The Criminal Justice Research Unit organised on 12 November a Staff Research Seminar giving colleagues the opportunity to talk about their latest scholarly writings.
Matt Hall launched the seminar by presenting a fascinating and highly topical research piece on the legal framework relating to alcohol consumption in airports. This topic is not far off from his own PhD that examines the (ab)use of alcohol at football events and the law that governs it. As Matt pointed out, drunkenness at airports is not a new phenomenon, though it is not causing as much trouble as the media would like to portray it. What seems however new is the fact that individuals, particularly those about to embark on hen/stag/18-30’s etc., arrive at airports in a state of drunkenness which is indicative of the ‘pre-loading’ phenomena that is popular amongst many drinkers. Moreover, over indulgence in unregulated access to free alcohol in some departure lounges is also a concern. The abuse of alcohol at airports is a source of unease for the safety of the aircraft and of the passengers. It leads to disruptions to passengers, (including the planes having to be diverted) for which the airlines incur costs.
So, how is alcohol consumption regulated within society and at airports? As Matt explained, the most important piece of legislation relating to alcohol is the Licensing Act 2003. Its objectives are to prevent crime and disorder as well as public nuisance, ensure public safety and protect children. Anyone selling alcohol must comply with the Act’s principles. The system works on the basis of a licence which must be renewed and thus can also be lost. When applying for an application renewal, representations can be put forward to the relevant Licensing Authority from members of the public or the authorities, highlighting any concerns that the aforementioned principles are not being adhered to. The Act also lists a number of offences such as the sale of alcohol to drunk persons on the relevant premises, the failure to leave the relevant premises when requested to do so, obtaining alcohol for a drunk person on the relevant premises and the sale of alcohol to an individual under the age of 18, etc. The key problem is the enforcement of these offences, as for example, drunk people are regularly still being served alcohol. Remarkably, the Licensing Act 2003 does not apply to airside bars within airports as they are exempt under Section 173 which lists several designated airports. Two justifications are adduced for this exemption: a licensing officer would need to obtain airside security clearance, as well as any ‘sting’ personnel who ‘test’ licensed premises by sending in under 18’s to ‘test purchase’ and secondly, the exemption is in line with practice at airports in other countries. There is thus no surprise that in 2017 the House of Lords Select Committee on the Licensing Act 2003 recommended the repeal of Section 173.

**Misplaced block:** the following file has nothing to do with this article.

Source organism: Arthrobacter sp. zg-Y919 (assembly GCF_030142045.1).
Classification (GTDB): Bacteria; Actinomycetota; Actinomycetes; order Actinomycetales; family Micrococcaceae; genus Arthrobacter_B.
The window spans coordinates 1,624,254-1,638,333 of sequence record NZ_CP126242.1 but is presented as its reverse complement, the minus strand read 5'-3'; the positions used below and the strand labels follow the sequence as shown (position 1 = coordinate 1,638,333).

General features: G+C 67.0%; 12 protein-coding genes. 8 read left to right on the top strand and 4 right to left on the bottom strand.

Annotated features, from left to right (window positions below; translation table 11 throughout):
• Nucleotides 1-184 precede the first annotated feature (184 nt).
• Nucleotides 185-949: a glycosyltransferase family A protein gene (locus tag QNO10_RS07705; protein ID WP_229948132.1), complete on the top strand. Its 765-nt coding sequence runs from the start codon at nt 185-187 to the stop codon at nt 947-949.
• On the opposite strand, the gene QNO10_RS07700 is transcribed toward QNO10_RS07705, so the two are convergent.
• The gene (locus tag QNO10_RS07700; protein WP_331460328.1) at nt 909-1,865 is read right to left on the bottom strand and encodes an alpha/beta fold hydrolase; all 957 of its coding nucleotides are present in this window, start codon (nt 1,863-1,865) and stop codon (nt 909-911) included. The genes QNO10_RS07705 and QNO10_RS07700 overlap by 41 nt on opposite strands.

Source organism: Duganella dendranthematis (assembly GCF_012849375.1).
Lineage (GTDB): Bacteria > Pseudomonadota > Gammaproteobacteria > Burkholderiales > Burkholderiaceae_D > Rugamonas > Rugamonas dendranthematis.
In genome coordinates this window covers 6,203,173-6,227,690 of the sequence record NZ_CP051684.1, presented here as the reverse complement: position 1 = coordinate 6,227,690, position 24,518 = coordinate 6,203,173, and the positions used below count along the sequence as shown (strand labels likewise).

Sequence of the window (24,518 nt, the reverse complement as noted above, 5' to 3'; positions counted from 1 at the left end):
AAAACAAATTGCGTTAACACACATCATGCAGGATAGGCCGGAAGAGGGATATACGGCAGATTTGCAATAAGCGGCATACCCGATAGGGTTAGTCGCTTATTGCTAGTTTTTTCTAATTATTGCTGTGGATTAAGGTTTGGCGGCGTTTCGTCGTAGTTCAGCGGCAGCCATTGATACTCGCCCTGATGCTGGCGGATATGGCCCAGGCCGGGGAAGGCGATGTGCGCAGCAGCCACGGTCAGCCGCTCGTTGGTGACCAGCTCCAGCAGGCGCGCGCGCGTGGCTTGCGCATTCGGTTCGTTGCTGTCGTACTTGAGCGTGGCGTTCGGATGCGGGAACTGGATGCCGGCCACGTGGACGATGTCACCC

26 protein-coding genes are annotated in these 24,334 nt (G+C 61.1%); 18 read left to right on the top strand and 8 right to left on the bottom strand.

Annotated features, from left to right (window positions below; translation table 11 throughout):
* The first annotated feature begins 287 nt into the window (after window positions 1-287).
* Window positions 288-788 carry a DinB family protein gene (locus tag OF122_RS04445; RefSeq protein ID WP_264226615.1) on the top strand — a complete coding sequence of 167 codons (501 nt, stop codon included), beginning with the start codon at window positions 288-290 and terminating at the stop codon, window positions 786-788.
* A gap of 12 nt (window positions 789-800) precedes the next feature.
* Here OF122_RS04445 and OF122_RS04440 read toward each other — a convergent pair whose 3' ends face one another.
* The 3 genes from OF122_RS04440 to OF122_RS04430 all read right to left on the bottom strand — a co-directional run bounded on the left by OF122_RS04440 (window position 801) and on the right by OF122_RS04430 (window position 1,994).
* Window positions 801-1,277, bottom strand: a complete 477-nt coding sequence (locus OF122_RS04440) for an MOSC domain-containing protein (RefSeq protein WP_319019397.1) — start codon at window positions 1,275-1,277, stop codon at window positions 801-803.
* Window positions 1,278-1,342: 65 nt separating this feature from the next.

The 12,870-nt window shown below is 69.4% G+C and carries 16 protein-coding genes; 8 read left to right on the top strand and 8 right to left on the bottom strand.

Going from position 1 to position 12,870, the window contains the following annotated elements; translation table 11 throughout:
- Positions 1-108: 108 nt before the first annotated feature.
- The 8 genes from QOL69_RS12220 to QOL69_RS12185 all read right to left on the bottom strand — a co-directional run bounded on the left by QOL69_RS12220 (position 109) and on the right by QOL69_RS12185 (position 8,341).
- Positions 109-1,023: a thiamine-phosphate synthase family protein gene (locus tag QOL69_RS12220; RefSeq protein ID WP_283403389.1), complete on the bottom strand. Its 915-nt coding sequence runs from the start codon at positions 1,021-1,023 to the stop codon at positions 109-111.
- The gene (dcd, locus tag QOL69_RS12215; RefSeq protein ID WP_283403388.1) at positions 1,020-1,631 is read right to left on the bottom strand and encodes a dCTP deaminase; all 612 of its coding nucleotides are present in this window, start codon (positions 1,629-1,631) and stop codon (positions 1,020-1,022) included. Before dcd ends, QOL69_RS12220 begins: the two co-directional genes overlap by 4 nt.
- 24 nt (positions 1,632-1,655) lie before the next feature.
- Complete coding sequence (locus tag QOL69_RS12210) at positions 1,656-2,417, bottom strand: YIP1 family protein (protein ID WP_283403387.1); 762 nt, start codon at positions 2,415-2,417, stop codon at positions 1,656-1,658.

Another important piece of legislation is the Civil Aviation Act 1982 which lists as offences entering the aircraft drunk, endangering an aircraft, endangering the safety of a person, etc. Yet, it turns out that the enforcement is poor here too as drunk individuals are very rarely stopped when boarding an aircraft. There are however on average 40 prosecutions per year which result in anything from a fine of £2000 up to 13 months custody.
Matt highlighted the fact that one problem resides in the definition of drunkenness, thus raising the issue of legal certainty. At which point is an individual deemed drunk? To explain this Matt referred to the situation of drunkenness in public places and at football events. In the former case, offenders are often ‘dispersed’ and told to go home; in the latter, they are prevented from accessing the football stadium as arresting drunk individuals is not a priority for law enforcement officers. Discretion is the key word here. A similar situation is happening at airports as fighting drunkenness is not a priority for airport officials and so enforcement of the law is low.
How can the issue be tackled? Matt went through a number of possible solutions. First, Section 173 could be repealed thus allowing airside bars to be licensed and thereby adhering to the Licensing Act’s principles. There could also be a blanket ban on alcohol consumption at airports and on board of aircraft, however, this would be unlikely given the financial interests of various stakeholders and also, issues of jurisdiction such as when an aircraft leaves UK airspace. Alternatively, individuals who are drunk could be barred from entering an aircraft, which would require a stricter approach in applying the law. In his opinion, the thrust of the problem is that there is no clear definition of the concept of ‘drunk’.